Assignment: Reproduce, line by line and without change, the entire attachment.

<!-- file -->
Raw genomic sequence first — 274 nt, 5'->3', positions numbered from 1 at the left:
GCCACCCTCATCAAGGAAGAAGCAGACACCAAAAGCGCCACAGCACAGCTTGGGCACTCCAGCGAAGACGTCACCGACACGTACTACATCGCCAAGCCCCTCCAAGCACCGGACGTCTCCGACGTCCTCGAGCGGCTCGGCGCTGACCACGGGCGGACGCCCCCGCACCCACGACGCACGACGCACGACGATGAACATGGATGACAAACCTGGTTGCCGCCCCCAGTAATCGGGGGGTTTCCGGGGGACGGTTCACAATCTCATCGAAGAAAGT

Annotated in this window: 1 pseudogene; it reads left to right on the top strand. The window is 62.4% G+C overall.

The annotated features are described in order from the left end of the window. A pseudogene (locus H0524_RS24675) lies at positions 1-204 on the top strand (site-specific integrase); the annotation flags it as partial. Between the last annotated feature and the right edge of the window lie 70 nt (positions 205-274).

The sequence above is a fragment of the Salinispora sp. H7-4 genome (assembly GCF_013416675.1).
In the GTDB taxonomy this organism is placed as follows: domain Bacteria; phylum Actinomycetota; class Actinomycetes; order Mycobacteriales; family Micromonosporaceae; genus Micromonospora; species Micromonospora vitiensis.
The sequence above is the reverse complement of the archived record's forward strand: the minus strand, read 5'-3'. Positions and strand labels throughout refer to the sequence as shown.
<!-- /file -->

Raw genomic sequence first — 274 nt, 5'->3', positions numbered from 1 at the left:
GCCACCCTCATCAAGGAAGAAGCAGACACCAAAAGCGCCACAGCACAGCTTGGGCACTCCAGCGAAGACGTCACCGACACGTACTACATCGCCAAGCCCCTCCAAGCACCGGACGTCTCCGACGTCCTCGAGCGGCTCGGCGCTGACCACGGGCGGACGCCCCCGCACCCACGACGCACGACGCACGACGATGAACATGGATGACAAACCTGGTTGCCGCCCCCAGTAATCGGGGGGTTTCCGGGGGACGGTTCACAATCTCATCGAAGAAAGT

Annotated in this window: 1 pseudogene; it reads left to right on the top strand. The window is 62.4% G+C overall.

The annotated features are described in order from the left end of the window. A pseudogene (locus H0524_RS24675) lies at positions 1-204 on the top strand (site-specific integrase); the annotation flags it as partial. Between the last annotated feature and the right edge of the window lie 70 nt (positions 205-274).

The sequence above is a fragment of the Salinispora sp. H7-4 genome (assembly GCF_013416675.1).
In the GTDB taxonomy this organism is placed as follows: domain Bacteria; phylum Actinomycetota; class Actinomycetes; order Mycobacteriales; family Micromonosporaceae; genus Micromonospora; species Micromonospora vitiensis.
The sequence above is the reverse complement of the archived record's forward strand: the minus strand, read 5'-3'. Positions and strand labels throughout refer to the sequence as shown.